Jesus exhorts the Pharisees to invite not their friends, but the poor, crippled, lame, and blind (these four groups also appear in 14:21). As in the case of Luke 4:18, here also ptōchous takes the leading role and is inclusive of the other physically disabled, anapeirous, chōlous, and tuphlous. Philip Esler has astutely observed that, “it is surely through no inadvertence on Luke’s part that the types of people specified in Luke 14:21 as replacement guests are virtually identical to the groups promised the good news in Luke 4:18 and extolled as blessed in the beatitudes in 6:20-21”, namely, the beggars, the crippled, the blind, and the lame . These people were excluded from the temple (Lev 21:17-23; 2 Sam 5:8). Qumran also excluded such people from their community (1Q 28A [= 1QSa = Rule Annex]; 1QM 7:4) . Jesus’ association with this ‘classless’ caused reaction from his opponents (cf. Green, 1997: 553-62).
Jesus’ message overturns the preoccupations, presenting “the poor, the crippled, the lame, and the blind”, notable examples of those relegated to low status, marginalized according to normal canons of status honour in the Mediterranean world, as persons to be numbered among one’s table intimates and, by analogy, among the people of God . In sum, the concept ptōchous actively interacts in the passage against the existing societal functions and calls for a social reversal of order (cf. Craddock, 1990: 177-80). Thus the function of ptōchous is identified mainly in five ways: first, as the inclusive concept it represents every aspects of poor/poverty; second, as a social concept it introduces a socially constituted meaning; third, as a connecting particle, it relates setting, content, and form of the text with the sitz-im-leben of the receptors; fourth, as a dynamic linguistic code, it reproduces a language in action and resistance; and fifth, it gives a call for social transformation.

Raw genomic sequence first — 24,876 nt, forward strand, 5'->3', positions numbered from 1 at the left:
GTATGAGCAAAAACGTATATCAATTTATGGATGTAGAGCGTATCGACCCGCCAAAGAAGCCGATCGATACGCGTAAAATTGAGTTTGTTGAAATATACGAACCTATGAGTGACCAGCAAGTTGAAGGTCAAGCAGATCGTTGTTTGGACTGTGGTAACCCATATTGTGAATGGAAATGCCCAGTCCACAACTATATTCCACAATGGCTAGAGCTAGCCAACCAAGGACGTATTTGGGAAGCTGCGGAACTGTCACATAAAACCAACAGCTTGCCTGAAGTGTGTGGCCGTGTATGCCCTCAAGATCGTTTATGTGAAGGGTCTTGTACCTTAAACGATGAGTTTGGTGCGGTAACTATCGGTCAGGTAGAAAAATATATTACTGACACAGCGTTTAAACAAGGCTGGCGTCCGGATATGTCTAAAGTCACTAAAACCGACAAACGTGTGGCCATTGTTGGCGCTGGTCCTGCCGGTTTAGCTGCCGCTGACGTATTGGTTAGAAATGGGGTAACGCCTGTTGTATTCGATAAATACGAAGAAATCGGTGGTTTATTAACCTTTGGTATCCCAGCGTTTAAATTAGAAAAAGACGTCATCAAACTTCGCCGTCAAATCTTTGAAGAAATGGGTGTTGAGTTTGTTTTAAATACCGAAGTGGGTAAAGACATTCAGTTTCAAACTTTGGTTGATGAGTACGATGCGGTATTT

Eugene A. Nida, “Sociolinguistics and Translating”, Sociolinguistics and Communication, UBS Monograph Series I, ed. Johannes P. Louw (Stuttgart: UBS, 1982), p. 2.
 Bruce J. Malina and Jerome H. Neyrey, “Honour and Shame in Luke-Acts: Pivotal Values of the Mediterranean World”, The Social World of Luke-Acts: Models for Interpretation, ed. Jerome H. Neyrey (Peabody: Hendricksen, 1991), p. 137.
 J. L. Resseguie, “Point of View in the Central Section of Luke”, JETS 25 (1982): p. 46.
 Malina, The Social World of Jesus and the Gospels, p. 64.
 Malina and Rohrbaugh, Social Science Commentary, pp. 285-6.
 Darrel L. Bock, Luke 1:1-9:50, Baker Exegetical Commentary on the New Testament, Vol. 1 (Michigan: Baker Books, 1994), p. 1265.
 Philip F. Esler, Community and Gospel in Luke-Acts: The Social and Political Motivations of Lukan Theology, SNTS MS 57 (Cambridge: University Press, 1987), p. 186.
 Three of the four (“the lame, the blind, the crippled”) are mentioned (along with “one who has permanent blemish in his flesh”) as those to be excluded from the eschatological war of the “sons of light against the sons of darkness” in the Qumran War Scroll (1QM 7:4) and also excluded from the coming meal in 1QSa 2:5-6; cf. 2 Sam 5:8 (LXX). See, Fitzmyer, The Gospel according to Luke, Vol. 28A, pp. 1047-9.
 Joel B. Green, The Gospel of Luke, The New International Commentary on the New Testament (Grand Rapids: Eerdmans, 1997), p. 553.
By Johnson Thomaskutty, Union Biblical Seminary, Pune, India